The police worker who turned to Islamic extremism


The 26-year-old worked as a Metropolitan Police community support officer in east London between 2007 and 2009.

Though a civilian role, he dreamed of becoming a chief inspector before meeting some “brothers” who turned him to extremism.

He abandoned his policing role and changed his name to Abu Khalid and uploaded videos on the internet explaining why he had stopped “implementing kuffur (non-believer) laws on the streets of London”.

Just weeks before his arrest, Alom also married Ruksana Begum, whose brothers were already convicted terrorists.

Begum was arrested along with her new husband and was jailed for a year in December for having two editions of the banned al-Qaeda online magazine Inspire on her mobile phone.

In a worrying development for the police and security services, Alom had moved back in to the family home in Stratford in the weeks before the Olympic Games were due to be held just streets away.

In his ten minute You Tube video in 2010, Alom – or Khalid – said he realised he was leading a “misguided” life as a PCSO.

He said in that role he was involved in stop and searches and that he now realised he was “implementing kuffur (enemies of Islam) law”.

He said the “Sharia systems is the only way to live”.

Alom and Begum married in June last year, just a month before they were arrested.

Begum, 22, later pleaded guilty to having material which was likely to be useful to someone committing or preparing an act of terrorism.

She appeared in court in December with only her eyes visible beneath a black veil.

The court heard that her brothers, Gurukanth Desai, 30, and Abdul Miah, 25, pleaded guilty to a plot to blow up the Stock Exchange and were sentenced to 12 and 16 years imprisonment respectively in February last year.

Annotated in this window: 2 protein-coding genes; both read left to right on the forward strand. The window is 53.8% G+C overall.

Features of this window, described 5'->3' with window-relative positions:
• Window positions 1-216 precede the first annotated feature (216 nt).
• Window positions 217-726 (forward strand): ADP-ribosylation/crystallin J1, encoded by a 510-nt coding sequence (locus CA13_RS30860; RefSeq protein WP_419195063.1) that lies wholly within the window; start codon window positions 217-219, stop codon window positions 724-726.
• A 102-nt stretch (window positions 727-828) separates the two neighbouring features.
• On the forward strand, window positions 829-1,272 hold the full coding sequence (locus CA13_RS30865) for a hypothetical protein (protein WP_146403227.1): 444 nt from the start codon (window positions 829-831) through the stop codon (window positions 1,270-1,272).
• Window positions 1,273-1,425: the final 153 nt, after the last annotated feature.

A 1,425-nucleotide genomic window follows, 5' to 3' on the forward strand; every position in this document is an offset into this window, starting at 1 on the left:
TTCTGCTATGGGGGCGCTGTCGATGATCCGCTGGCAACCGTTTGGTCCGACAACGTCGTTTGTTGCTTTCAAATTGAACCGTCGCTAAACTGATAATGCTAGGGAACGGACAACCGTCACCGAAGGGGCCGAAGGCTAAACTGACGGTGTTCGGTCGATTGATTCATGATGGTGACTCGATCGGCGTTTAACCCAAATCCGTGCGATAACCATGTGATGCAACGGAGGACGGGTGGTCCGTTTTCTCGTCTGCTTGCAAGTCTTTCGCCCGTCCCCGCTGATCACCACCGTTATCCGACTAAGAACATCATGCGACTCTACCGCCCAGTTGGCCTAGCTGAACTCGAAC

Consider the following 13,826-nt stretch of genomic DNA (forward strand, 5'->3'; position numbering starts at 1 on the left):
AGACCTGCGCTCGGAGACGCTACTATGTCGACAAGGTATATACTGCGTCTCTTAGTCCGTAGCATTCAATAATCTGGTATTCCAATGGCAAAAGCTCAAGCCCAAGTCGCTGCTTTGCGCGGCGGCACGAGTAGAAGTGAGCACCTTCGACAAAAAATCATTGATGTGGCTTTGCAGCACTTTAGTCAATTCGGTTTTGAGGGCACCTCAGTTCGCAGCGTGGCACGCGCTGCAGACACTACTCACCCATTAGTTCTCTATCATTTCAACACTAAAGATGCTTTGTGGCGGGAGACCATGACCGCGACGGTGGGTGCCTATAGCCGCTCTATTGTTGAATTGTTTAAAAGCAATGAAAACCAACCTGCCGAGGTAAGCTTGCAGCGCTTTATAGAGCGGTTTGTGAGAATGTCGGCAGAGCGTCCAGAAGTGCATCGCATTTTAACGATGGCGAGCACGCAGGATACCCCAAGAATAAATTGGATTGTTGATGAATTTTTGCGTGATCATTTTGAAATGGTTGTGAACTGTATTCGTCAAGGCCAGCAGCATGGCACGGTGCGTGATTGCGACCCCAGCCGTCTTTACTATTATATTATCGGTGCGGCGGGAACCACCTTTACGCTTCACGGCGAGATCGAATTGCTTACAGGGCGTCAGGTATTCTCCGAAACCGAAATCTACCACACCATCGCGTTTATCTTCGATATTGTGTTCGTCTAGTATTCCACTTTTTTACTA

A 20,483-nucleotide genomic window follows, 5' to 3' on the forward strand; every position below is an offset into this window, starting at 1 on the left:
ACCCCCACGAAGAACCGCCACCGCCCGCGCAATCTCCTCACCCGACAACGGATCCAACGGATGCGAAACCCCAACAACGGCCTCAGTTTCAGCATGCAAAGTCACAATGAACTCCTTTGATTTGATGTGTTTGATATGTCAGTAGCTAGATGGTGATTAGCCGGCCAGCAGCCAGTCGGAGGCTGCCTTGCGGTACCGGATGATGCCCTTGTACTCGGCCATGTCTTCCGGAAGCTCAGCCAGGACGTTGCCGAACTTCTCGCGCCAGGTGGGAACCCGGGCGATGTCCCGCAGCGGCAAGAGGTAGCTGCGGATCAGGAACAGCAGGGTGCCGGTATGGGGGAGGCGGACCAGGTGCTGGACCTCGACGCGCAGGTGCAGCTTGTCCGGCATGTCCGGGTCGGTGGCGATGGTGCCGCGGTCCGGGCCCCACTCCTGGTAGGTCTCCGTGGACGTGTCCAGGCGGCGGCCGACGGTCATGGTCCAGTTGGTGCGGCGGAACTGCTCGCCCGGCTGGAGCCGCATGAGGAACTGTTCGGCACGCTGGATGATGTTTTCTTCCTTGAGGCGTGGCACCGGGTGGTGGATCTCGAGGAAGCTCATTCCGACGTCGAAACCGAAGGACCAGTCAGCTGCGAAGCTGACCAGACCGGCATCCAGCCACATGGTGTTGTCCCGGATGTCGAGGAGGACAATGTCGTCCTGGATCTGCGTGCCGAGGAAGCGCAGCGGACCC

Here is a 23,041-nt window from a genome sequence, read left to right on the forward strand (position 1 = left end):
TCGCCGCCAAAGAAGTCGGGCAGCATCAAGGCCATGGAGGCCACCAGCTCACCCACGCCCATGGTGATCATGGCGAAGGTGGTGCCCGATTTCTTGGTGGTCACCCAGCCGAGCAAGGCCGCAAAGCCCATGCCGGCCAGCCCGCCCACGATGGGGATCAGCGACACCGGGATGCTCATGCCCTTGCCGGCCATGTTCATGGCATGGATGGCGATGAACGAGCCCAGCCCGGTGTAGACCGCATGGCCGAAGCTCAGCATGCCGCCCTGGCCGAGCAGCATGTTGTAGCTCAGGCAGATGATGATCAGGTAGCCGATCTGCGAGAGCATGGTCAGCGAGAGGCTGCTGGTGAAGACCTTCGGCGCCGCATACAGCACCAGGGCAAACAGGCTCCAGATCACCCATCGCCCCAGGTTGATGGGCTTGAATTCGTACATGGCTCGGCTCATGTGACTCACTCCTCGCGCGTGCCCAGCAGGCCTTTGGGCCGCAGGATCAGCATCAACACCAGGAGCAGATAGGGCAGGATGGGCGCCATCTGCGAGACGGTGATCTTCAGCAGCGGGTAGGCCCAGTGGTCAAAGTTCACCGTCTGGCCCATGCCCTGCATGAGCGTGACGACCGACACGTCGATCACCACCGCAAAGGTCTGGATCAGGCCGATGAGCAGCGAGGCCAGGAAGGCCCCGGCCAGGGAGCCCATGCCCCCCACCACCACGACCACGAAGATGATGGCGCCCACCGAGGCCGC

She was also previously in a relationship with Mohammed Chowdhury, 22, before he was jailed 13 years and eight months for the same plot after being described as the Stock Exchange gang's "linchpin".

Begum, who has a first-class accountancy degree, admitted having two editions of Inspire magazine on a micro SD memory card in her mobile.

Kate Wilkinson, prosecuting, said: "These items contained both instructional and ideological material."

They included instructions on remote control detonation, handgun training and how to ignite forest fires.

Hossein Zahir, mitigating, said Begum downloaded the material because she wanted to understand why her brothers had taken the path they had.

He told the court: "She is an intelligent and articulate young woman who does not share the views of others who do not care."

Mr Justice Fulford said there was nothing to suggest that Begum was involved in terrorist activity.

"She is of good behaviour and a good Muslim.

"Against this background, I accept on the evidence before me that this defendant gathered together the contents of the SD card in order to explore and understand the charges which her brothers faced."


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